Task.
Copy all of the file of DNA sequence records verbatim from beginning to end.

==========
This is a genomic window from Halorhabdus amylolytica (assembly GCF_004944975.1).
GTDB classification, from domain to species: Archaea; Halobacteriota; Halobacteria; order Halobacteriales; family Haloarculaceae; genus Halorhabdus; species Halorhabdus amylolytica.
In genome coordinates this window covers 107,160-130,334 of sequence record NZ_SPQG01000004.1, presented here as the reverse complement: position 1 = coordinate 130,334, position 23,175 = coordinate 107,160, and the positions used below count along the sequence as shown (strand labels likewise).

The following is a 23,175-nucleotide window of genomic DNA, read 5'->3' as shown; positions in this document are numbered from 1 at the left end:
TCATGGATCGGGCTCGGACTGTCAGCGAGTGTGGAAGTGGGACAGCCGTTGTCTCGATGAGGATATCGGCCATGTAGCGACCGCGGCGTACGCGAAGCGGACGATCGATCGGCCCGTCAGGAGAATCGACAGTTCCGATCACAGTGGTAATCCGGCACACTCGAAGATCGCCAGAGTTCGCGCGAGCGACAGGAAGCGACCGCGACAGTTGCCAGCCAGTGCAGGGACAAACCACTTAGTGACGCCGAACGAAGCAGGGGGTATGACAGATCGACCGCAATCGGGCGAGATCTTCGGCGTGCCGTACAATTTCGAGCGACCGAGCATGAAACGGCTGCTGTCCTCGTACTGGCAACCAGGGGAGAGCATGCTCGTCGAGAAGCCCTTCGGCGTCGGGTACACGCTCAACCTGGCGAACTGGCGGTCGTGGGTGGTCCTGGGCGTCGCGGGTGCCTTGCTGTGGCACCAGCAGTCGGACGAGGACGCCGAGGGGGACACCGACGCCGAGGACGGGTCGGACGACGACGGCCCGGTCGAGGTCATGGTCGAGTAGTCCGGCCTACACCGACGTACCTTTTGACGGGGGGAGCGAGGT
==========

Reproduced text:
This is a genomic window from Halorhabdus amylolytica (assembly GCF_004944975.1).
GTDB classification, from domain to species: Archaea; Halobacteriota; Halobacteria; order Halobacteriales; family Haloarculaceae; genus Halorhabdus; species Halorhabdus amylolytica.
In genome coordinates this window covers 107,160-130,334 of sequence record NZ_SPQG01000004.1, presented here as the reverse complement: position 1 = coordinate 130,334, position 23,175 = coordinate 107,160, and the positions used below count along the sequence as shown (strand labels likewise).

The following is a 23,175-nucleotide window of genomic DNA, read 5'->3' as shown; positions in this document are numbered from 1 at the left end:
TCATGGATCGGGCTCGGACTGTCAGCGAGTGTGGAAGTGGGACAGCCGTTGTCTCGATGAGGATATCGGCCATGTAGCGACCGCGGCGTACGCGAAGCGGACGATCGATCGGCCCGTCAGGAGAATCGACAGTTCCGATCACAGTGGTAATCCGGCACACTCGAAGATCGCCAGAGTTCGCGCGAGCGACAGGAAGCGACCGCGACAGTTGCCAGCCAGTGCAGGGACAAACCACTTAGTGACGCCGAACGAAGCAGGGGGTATGACAGATCGACCGCAATCGGGCGAGATCTTCGGCGTGCCGTACAATTTCGAGCGACCGAGCATGAAACGGCTGCTGTCCTCGTACTGGCAACCAGGGGAGAGCATGCTCGTCGAGAAGCCCTTCGGCGTCGGGTACACGCTCAACCTGGCGAACTGGCGGTCGTGGGTGGTCCTGGGCGTCGCGGGTGCCTTGCTGTGGCACCAGCAGTCGGACGAGGACGCCGAGGGGGACACCGACGCCGAGGACGGGTCGGACGACGACGGCCCGGTCGAGGTCATGGTCGAGTAGTCCGGCCTACACCGACGTACCTTTTGACGGGGGGAGCGAGGT